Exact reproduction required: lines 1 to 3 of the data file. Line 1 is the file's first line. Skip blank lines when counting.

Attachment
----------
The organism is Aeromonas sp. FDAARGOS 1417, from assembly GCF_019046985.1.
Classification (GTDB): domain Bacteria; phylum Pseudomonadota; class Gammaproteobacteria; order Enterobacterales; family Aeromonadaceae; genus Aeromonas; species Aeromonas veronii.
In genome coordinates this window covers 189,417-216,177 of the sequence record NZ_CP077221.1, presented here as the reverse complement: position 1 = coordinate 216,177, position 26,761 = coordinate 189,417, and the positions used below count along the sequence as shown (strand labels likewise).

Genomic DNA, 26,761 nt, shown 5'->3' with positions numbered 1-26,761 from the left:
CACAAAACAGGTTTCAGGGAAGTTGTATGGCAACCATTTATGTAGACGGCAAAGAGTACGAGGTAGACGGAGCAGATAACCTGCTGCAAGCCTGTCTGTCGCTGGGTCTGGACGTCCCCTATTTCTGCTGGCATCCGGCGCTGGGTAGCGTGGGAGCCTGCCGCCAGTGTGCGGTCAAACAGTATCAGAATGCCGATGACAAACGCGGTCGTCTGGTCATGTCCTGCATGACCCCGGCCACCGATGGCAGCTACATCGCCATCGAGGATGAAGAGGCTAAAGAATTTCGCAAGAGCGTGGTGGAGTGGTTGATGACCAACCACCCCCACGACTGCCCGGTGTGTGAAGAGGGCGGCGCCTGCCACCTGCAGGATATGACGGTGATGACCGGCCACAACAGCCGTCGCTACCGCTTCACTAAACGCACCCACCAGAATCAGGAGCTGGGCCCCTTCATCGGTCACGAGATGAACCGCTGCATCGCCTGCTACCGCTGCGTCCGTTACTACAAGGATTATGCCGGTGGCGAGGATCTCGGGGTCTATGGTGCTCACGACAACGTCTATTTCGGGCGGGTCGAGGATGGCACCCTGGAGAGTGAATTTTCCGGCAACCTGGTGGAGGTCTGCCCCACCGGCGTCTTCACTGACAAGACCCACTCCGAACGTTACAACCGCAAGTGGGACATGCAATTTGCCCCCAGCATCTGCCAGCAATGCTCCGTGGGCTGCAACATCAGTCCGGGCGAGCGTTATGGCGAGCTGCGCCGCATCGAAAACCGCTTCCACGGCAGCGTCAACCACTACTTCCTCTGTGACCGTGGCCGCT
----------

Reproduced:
The organism is Aeromonas sp. FDAARGOS 1417, from assembly GCF_019046985.1.
Classification (GTDB): domain Bacteria; phylum Pseudomonadota; class Gammaproteobacteria; order Enterobacterales; family Aeromonadaceae; genus Aeromonas; species Aeromonas veronii.
In genome coordinates this window covers 189,417-216,177 of the sequence record NZ_CP077221.1, presented here as the reverse complement: position 1 = coordinate 216,177, position 26,761 = coordinate 189,417, and the positions used below count along the sequence as shown (strand labels likewise).